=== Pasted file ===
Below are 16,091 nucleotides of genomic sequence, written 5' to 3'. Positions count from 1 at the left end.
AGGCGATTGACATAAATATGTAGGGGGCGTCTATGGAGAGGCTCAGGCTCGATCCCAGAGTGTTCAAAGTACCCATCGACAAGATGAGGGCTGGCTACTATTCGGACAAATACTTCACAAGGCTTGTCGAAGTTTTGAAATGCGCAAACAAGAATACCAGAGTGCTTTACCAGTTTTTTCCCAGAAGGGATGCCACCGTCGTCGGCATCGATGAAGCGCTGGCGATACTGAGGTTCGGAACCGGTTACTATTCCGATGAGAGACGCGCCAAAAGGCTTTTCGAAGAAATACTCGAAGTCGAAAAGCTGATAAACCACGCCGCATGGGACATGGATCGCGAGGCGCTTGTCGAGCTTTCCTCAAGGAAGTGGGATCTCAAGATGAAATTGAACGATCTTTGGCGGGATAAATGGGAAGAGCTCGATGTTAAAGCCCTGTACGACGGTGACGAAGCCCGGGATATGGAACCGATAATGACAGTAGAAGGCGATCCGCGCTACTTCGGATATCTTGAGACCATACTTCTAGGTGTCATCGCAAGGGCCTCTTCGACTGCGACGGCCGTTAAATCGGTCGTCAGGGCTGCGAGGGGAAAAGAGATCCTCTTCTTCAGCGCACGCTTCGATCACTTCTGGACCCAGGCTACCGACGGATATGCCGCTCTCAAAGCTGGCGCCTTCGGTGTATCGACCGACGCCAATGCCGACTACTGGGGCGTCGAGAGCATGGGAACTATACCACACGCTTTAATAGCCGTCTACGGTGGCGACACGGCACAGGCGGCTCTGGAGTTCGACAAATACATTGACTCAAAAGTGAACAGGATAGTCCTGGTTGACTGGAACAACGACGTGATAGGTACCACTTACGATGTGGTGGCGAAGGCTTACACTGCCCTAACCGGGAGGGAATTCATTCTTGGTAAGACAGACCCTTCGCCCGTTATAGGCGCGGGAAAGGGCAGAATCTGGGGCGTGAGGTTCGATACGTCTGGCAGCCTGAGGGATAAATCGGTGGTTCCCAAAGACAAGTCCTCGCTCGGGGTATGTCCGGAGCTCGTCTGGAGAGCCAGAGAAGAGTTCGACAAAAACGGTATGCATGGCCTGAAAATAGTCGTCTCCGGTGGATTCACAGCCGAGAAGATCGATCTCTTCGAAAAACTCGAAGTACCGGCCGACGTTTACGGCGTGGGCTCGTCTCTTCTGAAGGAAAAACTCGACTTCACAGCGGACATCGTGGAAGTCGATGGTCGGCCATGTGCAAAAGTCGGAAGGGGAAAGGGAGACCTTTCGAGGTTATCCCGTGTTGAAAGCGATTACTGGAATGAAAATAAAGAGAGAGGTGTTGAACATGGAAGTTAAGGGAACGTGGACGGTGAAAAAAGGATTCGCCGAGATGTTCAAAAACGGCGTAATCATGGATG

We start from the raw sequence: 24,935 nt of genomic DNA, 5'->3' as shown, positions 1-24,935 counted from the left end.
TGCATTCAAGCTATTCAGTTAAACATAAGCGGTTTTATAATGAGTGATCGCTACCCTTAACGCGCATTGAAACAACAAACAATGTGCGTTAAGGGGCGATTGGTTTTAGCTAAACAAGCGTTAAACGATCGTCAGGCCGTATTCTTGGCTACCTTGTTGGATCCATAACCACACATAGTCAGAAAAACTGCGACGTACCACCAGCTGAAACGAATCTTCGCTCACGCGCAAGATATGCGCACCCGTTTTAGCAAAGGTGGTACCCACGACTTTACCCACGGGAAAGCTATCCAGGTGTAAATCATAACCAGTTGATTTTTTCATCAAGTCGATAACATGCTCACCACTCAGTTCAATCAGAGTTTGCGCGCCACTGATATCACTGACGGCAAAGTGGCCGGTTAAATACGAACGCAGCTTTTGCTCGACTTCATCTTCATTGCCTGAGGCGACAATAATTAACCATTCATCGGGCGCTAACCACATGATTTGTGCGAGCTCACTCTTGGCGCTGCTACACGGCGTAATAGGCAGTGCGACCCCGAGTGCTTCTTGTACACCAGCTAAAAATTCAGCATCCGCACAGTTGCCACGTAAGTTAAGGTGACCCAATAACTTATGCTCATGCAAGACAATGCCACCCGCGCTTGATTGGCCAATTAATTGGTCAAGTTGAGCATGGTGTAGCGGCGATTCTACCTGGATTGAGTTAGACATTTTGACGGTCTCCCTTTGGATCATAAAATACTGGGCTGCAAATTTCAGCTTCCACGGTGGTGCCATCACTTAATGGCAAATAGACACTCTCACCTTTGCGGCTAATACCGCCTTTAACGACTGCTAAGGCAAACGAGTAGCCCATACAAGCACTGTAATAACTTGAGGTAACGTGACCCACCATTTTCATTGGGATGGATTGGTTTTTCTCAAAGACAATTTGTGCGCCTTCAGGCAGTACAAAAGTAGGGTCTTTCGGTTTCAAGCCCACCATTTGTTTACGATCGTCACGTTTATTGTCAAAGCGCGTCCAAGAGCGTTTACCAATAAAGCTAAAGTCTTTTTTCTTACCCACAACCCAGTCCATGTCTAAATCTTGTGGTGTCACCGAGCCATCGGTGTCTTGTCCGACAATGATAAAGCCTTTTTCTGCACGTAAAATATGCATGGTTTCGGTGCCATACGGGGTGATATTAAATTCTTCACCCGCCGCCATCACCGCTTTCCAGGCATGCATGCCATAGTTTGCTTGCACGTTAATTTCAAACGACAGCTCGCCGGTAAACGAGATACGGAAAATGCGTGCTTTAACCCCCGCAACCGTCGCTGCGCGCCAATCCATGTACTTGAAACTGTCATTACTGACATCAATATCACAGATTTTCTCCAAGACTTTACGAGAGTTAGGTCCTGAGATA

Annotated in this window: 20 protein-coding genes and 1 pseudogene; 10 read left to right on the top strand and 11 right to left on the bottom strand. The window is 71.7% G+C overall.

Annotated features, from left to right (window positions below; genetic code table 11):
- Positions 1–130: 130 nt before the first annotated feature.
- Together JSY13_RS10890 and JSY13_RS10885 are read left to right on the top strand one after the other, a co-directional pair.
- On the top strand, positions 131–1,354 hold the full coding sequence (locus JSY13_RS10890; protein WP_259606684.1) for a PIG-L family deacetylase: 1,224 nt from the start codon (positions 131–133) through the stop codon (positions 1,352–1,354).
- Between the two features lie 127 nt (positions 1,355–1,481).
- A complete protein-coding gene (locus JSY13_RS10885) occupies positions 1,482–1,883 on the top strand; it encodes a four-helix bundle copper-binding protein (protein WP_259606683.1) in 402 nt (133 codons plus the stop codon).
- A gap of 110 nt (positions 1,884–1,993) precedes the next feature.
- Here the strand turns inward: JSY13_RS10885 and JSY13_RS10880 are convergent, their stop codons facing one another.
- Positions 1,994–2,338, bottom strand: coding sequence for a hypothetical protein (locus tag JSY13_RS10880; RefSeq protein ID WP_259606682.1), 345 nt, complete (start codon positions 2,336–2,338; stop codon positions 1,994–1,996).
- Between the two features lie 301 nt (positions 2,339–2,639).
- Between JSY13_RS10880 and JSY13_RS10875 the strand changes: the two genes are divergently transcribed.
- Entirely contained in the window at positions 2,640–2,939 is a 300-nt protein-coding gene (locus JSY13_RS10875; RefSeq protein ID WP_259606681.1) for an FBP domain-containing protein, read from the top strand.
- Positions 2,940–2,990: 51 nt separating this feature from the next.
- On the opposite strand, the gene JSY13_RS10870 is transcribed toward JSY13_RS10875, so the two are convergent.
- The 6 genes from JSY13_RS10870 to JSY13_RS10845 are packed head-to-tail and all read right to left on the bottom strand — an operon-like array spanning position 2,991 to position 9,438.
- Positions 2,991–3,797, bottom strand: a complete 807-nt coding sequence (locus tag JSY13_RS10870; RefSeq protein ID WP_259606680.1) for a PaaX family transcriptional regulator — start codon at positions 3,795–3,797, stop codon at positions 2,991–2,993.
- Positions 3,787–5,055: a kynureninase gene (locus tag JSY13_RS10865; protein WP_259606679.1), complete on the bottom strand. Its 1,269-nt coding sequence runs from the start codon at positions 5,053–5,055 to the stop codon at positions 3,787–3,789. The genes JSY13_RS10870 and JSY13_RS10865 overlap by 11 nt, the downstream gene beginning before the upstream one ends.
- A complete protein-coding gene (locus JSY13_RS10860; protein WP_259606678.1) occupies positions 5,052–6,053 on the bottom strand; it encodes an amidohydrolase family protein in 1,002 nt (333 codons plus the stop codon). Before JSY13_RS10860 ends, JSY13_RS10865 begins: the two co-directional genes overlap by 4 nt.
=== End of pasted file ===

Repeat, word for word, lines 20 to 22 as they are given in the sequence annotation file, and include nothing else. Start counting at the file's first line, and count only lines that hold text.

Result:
- The 6 genes from JSY13_RS10870 to JSY13_RS10845 are packed head-to-tail and all read right to left on the bottom strand — an operon-like array spanning position 2,991 to position 9,438.
- Positions 2,991–3,797, bottom strand: a complete 807-nt coding sequence (locus tag JSY13_RS10870; RefSeq protein ID WP_259606680.1) for a PaaX family transcriptional regulator — start codon at positions 3,795–3,797, stop codon at positions 2,991–2,993.
- Positions 3,787–5,055: a kynureninase gene (locus tag JSY13_RS10865; protein WP_259606679.1), complete on the bottom strand. Its 1,269-nt coding sequence runs from the start codon at positions 5,053–5,055 to the stop codon at positions 3,787–3,789. The genes JSY13_RS10870 and JSY13_RS10865 overlap by 11 nt, the downstream gene beginning before the upstream one ends.